Zapatistas Return to the Public Eye in Mexico
The indigenous Zapatista Army of National Liberation of Mexico broke their public silence in December to announce a 6-point outreach project and manifesto as well as to commemorate two significant events.
The events were the much-heralded December 21st that was the 15-year anniversary of the massacre of indigenous Tzotzil residents in the town of Acteal (with mentions of honoring the Mayan ancestors) and January 1 that was the 19th anniversary of the first appearance of the Zapatista Army in Chiapas and the beginning of their takeover of the region.
The first gathering involved their silent occupation of five towns in Chiapas, where 40,000 masked Zapatistas walked quietly in the rain and stayed in the town squares of Palenque, Altamirano, Las Margaritas, Ocosingo and San Cristobal de las Casas for a few hours and then left. (When the Zapatistas began their first military campaign on January 1, 1994, they occupied those same municipalities in southeastern Chiapas, one of the poorest areas of the country.)
Just before the Zapatista founding event, the group issued a press statement on December 30th that featured a 6-point plan aimed at outreach to other social movements and a public return to working with the Indigenous National Congress of Mexico.
In the first part of the "Communique of the Clandestine Revolutionary Indigenous Committee," signed by Subcomandante Marcos, the Zapatistas asserted their presence and their return to public communication.
"Ours is not a message of resignation, nor of war, death and destruction. Our message is of struggle and resistance," the Communique asserted.
"After the media coup that brought a poorly disguised and worse made up ignorance into federal executive power, we made ourselves visible," the statement continued, "to let them know that as they never left, neither did we."
The Zapatistas were referring to the recent election of President Enrique Peña Nieto and the return to power of the PRI political party of Mexico, the same party that had been in control of the country for most of the last century as well as during the time of the Zapatista uprisings.
Following the long introduction, which asserted among other things that Zapatista run schools were doing a good job and included indigenous history in their courses, the group introduced their 6-point plan for the future:
"First - we reaffirm our belonging to the National Indigenous Congress (NIC), the meeting place for the original peoples of our country." The NIC was founded in 1956 and has attempted to represent and advocate on behalf of the millions of Indigenous Peoples in Mexico.
"Second - we renew our contact with our friends from Mexico and throughout the world who signed on to the Sixth Declaration of the Lacandon Jungle (2005)." The Zapatistas issued this declaration as part of a strategy to connect with other liberation movements worldwide and to re-state their national strategies.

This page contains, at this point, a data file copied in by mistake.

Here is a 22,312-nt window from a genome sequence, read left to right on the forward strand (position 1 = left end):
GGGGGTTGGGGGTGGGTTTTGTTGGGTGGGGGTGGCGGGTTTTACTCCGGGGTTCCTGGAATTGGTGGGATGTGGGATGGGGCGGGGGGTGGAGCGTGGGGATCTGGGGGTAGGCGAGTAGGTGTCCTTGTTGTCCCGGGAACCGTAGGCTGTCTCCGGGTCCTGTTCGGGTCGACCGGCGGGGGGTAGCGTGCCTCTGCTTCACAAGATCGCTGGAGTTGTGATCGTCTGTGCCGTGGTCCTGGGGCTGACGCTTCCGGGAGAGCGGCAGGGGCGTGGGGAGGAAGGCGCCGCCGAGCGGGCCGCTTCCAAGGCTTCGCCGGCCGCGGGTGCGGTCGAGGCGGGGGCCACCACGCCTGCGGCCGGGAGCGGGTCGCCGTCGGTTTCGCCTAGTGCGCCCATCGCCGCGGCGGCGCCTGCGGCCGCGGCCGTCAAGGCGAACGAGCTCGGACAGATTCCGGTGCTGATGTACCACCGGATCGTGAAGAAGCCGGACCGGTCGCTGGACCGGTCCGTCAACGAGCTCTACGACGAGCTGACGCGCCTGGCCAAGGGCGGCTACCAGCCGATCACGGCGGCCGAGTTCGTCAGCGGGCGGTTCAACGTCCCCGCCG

"Third - we intend to construct bridges necessary for connection to the social movements that have emerged and will emerge, not to direct or supplant them, but to learn about them, their history, about their efforts and destinies." To achieve these goals the Zapatistas said they had developed "support teams" of people throughout Mexico to help them communicate with allies throughout the country and the world, people who "...have maintained their conviction and obligation to the construction of a non-institutional leftist alternative."
"Fourth - to maintain our critical distance from the political class of Mexico that, as a group, has thrived while the needs and hopes of the humble and simple people have been ignored."
"Fifth - with respect to the bad federal, state and municipal, executive, legislative and judicial governments, and the media that accompany them we say the following:
The bad governments from across the political spectrum, without exception, have done everything possible to destroy us, buy us, and conquer us. The PRI, PAN, PRD, PVEM, PT, CC and the future RN Parties have attacked us militarily, politically, socially and ideologically. The big media companies intended to make us disappear, with first their servile and opportunistic attacks and then afterwards with their sly and complicit silence. As is evident from December 21st, all of those efforts have failed." The fifth point section continued by exhorting the various governments to renew their obligations to comply with the San Andres Accords, which the PRI run government signed in 1996 and sought to include rights of Indigenous Peoples in the Mexican constitution.
"Sixth - in the coming days the Zapatista Army will, through their commissions, publicize a series of peaceful, civil initiatives so that we can continue walking with the other first peoples of Mexico and of all the continent and along with those, in Mexico and the whole world, who resist and struggle from below and from the left."
While there has been little public reaction from the ruling PRI officials, one leader of the opposition PRD Party, Alejandro Sanchez Camacho, asserted on December 31st that the government "and all of us who have influence in this country, we declare, should deal with the issues of indigenous rights, immediately."
Camacho also asserted that, "they have developed better living conditions for the indigenous groups by the efforts of the autonomous groups and in particular of Chiapas, by the organizations of communities that form the base of the Zapatista Army of National Liberation."